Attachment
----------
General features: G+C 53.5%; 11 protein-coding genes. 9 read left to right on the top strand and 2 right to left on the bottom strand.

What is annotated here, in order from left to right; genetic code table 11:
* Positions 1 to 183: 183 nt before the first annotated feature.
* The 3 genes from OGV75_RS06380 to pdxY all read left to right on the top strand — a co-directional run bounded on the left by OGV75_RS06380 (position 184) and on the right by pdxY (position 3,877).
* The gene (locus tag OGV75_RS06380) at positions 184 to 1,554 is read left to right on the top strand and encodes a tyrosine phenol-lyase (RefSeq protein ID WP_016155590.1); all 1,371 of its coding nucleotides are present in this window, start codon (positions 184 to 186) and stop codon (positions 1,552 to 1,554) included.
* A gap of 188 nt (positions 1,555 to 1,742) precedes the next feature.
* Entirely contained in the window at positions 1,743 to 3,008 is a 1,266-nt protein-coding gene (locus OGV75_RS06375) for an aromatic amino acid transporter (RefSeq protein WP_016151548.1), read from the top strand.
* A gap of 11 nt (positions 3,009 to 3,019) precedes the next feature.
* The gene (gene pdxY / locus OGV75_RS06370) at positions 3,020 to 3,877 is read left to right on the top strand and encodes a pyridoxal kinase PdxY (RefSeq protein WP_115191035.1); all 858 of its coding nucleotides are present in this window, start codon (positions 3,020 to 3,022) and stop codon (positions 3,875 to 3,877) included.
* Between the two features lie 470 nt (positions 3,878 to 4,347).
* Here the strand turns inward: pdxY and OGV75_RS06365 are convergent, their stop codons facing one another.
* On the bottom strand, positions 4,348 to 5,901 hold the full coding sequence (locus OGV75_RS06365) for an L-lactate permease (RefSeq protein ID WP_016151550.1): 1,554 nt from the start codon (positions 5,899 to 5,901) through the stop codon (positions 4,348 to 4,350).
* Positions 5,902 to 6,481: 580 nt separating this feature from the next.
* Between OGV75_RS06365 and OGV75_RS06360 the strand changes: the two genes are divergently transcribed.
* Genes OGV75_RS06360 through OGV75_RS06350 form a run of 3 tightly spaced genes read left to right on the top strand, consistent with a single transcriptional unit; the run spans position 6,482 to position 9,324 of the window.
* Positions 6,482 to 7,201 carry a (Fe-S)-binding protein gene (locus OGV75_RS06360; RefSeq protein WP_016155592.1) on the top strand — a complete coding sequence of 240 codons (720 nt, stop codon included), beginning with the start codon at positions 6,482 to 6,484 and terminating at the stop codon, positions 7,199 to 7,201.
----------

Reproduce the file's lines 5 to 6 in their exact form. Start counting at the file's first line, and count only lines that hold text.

* The gene (locus tag OGV75_RS06380) at positions 184 to 1,554 is read left to right on the top strand and encodes a tyrosine phenol-lyase (RefSeq protein ID WP_016155590.1); all 1,371 of its coding nucleotides are present in this window, start codon (positions 184 to 186) and stop codon (positions 1,552 to 1,554) included.
* A gap of 188 nt (positions 1,555 to 1,742) precedes the next feature.